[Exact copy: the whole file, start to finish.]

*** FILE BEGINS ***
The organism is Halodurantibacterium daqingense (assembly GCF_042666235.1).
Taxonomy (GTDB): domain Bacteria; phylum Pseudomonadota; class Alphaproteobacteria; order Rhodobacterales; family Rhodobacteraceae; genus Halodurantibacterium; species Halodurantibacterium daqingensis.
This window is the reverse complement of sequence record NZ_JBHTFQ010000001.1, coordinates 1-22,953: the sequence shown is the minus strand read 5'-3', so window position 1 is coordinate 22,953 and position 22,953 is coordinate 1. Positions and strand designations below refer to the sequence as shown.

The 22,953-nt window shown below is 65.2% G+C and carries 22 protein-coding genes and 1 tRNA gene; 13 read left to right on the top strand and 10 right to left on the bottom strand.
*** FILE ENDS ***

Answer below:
The organism is Halodurantibacterium daqingense (assembly GCF_042666235.1).
Taxonomy (GTDB): domain Bacteria; phylum Pseudomonadota; class Alphaproteobacteria; order Rhodobacterales; family Rhodobacteraceae; genus Halodurantibacterium; species Halodurantibacterium daqingensis.
This window is the reverse complement of sequence record NZ_JBHTFQ010000001.1, coordinates 1-22,953: the sequence shown is the minus strand read 5'-3', so window position 1 is coordinate 22,953 and position 22,953 is coordinate 1. Positions and strand designations below refer to the sequence as shown.

The 22,953-nt window shown below is 65.2% G+C and carries 22 protein-coding genes and 1 tRNA gene; 13 read left to right on the top strand and 10 right to left on the bottom strand.